KUALA LUMPUR, March 27 (Reuters) - Malaysian palm oil futures were set for a second weekly gain and changed course to trade higher on Friday as supply concerns stemming from coronavirus-driven curbs on some plantation activity offset pressure from a stronger ringgit.
The benchmark palm oil contract for June delivery on the Bursa Malaysia Derivatives Exchange was up 27 ringgit, or 1.15%, to 2,385 ringgit ($561.18) per tonne by 0322 GMT. The contract was trading 0.4% lower earlier.
Palm is set to gain 1.2% this week as a one-month virtual lockdown in Malaysia, the world's second-largest palm producer, raised supply concerns.
Malaysia on Wednesday extended its restricted movement order to mid-April, a day after suspending some palm operations as virus cases surged.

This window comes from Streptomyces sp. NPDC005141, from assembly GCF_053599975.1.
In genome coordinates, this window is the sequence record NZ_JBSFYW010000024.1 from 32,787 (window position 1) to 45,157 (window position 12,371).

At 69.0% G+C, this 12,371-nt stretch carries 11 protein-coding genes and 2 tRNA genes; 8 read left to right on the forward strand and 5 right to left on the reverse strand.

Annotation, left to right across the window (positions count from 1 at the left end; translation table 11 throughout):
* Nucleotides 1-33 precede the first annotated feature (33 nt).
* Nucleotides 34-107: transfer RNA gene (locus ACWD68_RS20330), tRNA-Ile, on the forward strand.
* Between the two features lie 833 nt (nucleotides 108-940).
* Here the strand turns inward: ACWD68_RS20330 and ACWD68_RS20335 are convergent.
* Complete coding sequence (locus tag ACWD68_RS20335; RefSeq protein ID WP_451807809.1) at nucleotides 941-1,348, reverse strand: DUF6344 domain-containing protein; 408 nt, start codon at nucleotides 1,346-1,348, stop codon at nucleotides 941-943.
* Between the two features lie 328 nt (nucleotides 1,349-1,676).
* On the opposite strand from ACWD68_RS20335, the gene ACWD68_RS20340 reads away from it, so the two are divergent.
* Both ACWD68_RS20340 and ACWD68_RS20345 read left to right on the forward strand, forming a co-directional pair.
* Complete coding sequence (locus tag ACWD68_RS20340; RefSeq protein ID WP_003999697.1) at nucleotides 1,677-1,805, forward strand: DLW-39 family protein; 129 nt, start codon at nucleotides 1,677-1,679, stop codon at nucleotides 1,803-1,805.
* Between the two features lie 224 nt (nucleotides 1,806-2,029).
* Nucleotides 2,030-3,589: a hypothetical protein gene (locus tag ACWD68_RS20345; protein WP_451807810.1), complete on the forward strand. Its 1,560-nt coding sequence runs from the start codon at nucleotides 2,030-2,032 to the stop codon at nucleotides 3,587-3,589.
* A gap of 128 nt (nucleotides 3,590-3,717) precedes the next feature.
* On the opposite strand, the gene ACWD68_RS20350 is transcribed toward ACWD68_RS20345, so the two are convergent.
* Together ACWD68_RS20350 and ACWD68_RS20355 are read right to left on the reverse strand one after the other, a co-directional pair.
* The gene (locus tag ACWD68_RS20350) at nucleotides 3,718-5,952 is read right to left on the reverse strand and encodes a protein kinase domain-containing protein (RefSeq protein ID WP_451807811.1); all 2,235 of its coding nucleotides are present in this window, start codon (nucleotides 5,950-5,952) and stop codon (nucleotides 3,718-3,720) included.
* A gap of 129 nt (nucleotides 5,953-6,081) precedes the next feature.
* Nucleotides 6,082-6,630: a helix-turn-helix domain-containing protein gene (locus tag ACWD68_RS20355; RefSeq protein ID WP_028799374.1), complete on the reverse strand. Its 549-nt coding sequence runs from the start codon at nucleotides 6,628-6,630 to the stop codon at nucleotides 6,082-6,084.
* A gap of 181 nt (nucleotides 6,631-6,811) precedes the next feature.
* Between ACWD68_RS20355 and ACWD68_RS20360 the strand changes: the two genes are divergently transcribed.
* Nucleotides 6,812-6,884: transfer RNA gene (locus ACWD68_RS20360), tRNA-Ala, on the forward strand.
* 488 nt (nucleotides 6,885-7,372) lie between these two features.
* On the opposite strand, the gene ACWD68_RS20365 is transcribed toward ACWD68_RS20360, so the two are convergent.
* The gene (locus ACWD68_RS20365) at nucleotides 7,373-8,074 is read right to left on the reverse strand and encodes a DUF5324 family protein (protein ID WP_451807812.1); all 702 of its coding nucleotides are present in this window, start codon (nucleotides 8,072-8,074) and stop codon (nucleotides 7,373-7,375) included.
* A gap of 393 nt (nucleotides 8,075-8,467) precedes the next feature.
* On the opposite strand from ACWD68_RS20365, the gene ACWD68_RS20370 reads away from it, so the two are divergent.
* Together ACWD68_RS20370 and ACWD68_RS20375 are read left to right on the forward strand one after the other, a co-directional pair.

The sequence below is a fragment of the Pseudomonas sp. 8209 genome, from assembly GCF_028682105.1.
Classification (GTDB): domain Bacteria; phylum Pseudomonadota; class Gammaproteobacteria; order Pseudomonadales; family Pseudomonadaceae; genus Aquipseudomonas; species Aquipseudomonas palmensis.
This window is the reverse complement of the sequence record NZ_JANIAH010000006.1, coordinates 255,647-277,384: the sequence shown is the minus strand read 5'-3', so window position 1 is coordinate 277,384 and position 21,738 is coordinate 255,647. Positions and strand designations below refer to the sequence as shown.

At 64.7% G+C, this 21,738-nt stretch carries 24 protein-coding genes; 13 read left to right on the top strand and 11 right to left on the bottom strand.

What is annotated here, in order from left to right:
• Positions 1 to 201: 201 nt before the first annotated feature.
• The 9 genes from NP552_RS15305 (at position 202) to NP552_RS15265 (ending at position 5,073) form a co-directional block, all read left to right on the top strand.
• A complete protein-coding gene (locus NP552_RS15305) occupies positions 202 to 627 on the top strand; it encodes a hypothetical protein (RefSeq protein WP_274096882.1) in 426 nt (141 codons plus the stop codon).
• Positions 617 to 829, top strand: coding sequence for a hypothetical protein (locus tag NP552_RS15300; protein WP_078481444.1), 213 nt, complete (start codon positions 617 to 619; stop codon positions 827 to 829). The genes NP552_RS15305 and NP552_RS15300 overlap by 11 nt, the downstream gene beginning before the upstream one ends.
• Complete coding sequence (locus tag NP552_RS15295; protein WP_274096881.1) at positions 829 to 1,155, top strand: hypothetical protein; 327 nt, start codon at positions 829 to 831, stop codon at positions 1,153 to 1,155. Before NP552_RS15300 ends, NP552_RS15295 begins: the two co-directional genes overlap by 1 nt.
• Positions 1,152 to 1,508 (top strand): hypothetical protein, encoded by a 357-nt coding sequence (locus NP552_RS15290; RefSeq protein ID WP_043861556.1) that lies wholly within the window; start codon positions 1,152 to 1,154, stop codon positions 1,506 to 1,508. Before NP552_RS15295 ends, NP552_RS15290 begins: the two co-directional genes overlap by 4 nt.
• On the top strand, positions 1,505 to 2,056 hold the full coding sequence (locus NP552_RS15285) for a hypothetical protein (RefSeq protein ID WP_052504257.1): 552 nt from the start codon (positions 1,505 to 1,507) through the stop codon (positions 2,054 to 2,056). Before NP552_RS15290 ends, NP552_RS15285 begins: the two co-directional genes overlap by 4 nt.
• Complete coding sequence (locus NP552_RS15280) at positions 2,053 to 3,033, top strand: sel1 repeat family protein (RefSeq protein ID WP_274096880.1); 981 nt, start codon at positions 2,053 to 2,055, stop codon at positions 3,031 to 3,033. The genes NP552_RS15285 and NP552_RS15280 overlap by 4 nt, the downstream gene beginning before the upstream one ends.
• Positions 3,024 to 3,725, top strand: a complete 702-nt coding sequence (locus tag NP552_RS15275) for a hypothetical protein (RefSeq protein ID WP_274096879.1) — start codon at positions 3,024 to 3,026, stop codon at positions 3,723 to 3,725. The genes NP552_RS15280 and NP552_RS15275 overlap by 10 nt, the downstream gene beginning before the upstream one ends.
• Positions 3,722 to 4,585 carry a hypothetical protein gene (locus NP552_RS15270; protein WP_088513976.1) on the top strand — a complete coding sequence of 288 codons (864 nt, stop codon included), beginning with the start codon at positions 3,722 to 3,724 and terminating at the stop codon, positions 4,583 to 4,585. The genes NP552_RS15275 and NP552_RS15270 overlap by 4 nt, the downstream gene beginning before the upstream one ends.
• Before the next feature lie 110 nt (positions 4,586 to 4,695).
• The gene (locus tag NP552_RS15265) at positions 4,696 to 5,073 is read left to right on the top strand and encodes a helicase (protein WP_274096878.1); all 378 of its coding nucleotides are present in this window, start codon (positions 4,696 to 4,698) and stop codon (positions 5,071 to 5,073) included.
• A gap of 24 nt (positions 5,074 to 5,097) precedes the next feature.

* Malaysia's palm oil exports for March 1-25 fell between 11.7% and 13.6% on weak demand amid the virus outbreak, data from cargo surveyors showed on Wednesday.
* The ringgit, palm's currency of trade, was up 1.78% against the dollar, making the edible oil more expensive for holders of foreign currency.
* Soyoil prices on the Chicago Board of Trade gained 0.49%. Dalian's most-active soyoil contract slipped 0.9%, while its palm oil contract was up 0.58%.
* Palm oil is affected by price movements in related oils as they compete for a share in the global vegetable oils market.
* Asian stocks rose as investors wagered policymakers will roll out additional stimulus measures to combat the coronavirus pandemic after U.S. unemployment filings surged to a record.
* Oil prices strengthened after world leaders promised a massive injection of funds to limit the economic fallout from the coronavirus pandemic, despite fears the outbreak will destroy demand for oil.
1230 U.S. Consumption, adjusted MM Feb
1400 U.S. U Mich consumer sentiment final March
($1 = 4.2500 ringgit) (Reporting by Mei Mei Chu; Editing by Devika Syamnath)